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What We're Reminded of After Amy Bleuel's Passing


I write this article with a heavy heart.

I’ve never heard of Amy until this week, in which I read the news of her passing. With confusion, I started to research about her, about her history, and there it hit me: the mental health community had lost an amazing activist. I had heard about Project Semicolon before, and every time I saw someone with the “;” tattoo, and listened to their story, every single one of them were absolutely inspiring. Finding symbolism in something so simple, a semicolon, is just pure poetry.

And she came up with that. She has inspired many, and will still in future years. I, personally, am eternally grateful for that.

But Amy’s life reminds us of something we don’t talk about enough: Even though we may be mental health activists, even though we put our stories out there hoping to inspire other, even though we are comforted by being a part of a community where we share common struggles, we are still battling.

And I can say that many of us, who chose the path of educating and raising awareness, found this passion in our personal struggles. In our own pain. In our constant battle with certain conditions. It’s beautiful, but contradictory at the same time, for one to tell others it’ll get better, when there are days in which we feel like a burden, like nothing will ever be better, like wanting to die. It makes you wonder.

I have no answers, because I’m still processing all of these. But the only thing I can say is that people like Amy, people who write about mental health, people who create awareness, people who help others, are as human as those on the other side of the screen. We, as writers, are no different from the readers. The activists are no different from those they help. We are all part of the same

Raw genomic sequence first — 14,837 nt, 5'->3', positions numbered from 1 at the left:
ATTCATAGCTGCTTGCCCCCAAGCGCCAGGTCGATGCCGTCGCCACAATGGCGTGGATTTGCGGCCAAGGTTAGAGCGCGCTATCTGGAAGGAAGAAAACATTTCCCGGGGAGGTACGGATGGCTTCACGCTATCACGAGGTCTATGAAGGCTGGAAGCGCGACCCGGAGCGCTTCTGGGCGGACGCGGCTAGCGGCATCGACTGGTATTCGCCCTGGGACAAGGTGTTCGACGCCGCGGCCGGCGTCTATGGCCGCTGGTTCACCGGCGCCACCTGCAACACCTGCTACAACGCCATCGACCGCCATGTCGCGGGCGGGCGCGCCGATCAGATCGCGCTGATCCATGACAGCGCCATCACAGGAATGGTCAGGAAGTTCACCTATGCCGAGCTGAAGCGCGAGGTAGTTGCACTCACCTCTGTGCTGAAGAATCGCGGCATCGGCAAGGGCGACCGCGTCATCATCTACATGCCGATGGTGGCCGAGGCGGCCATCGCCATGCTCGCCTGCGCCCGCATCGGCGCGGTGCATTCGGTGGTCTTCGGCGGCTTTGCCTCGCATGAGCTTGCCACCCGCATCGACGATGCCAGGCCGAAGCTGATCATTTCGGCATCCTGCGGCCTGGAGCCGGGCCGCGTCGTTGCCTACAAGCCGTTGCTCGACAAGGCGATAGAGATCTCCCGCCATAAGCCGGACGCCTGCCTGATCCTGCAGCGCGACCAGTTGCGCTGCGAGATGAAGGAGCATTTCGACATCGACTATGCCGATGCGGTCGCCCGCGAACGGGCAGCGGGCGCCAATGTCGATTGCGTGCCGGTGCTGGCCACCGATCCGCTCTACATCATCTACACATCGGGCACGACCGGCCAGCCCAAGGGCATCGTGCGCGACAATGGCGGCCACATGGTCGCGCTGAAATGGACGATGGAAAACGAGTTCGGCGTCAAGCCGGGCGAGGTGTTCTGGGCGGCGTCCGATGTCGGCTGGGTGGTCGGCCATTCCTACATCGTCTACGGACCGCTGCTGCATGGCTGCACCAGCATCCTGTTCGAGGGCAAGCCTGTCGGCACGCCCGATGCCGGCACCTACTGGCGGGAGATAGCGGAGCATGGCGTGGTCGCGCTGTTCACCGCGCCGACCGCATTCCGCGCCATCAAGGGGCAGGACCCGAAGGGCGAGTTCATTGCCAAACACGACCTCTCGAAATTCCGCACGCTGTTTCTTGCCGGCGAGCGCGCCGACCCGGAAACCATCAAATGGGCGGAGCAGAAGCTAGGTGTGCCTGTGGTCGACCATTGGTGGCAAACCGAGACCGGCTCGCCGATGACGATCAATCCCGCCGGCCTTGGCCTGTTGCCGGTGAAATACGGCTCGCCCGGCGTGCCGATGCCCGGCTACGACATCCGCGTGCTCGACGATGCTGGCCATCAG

community, we share common struggles, we share pain and glory, and we are in this together. Some choose to talk about it, some make of their pain a global movement. Amy not only did that, but she inspired a lot of people along the way by recognizing her humanity.

May she finally be in peace, and may we all be reminded that even those who help us, who inspire us, who we admire, are human too. And they struggle, just as us or even more.

I just want to end this article sending immense love to every single member of this and other mental health awareness communities. May we mourn, may we learn, may we keep fighting side by side with love and support from others who share our pain. Our story, just like Amy’s, isn’t over yet.

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If you or someone you know needs help, visit our suicide prevention resources page.

If you need support right now, call the National Suicide Prevention Lifeline at 1-800-273-8255, the Trevor Project at 1-866-488-7386 or text “START” to 741-741.

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Lead image via Project Semicolon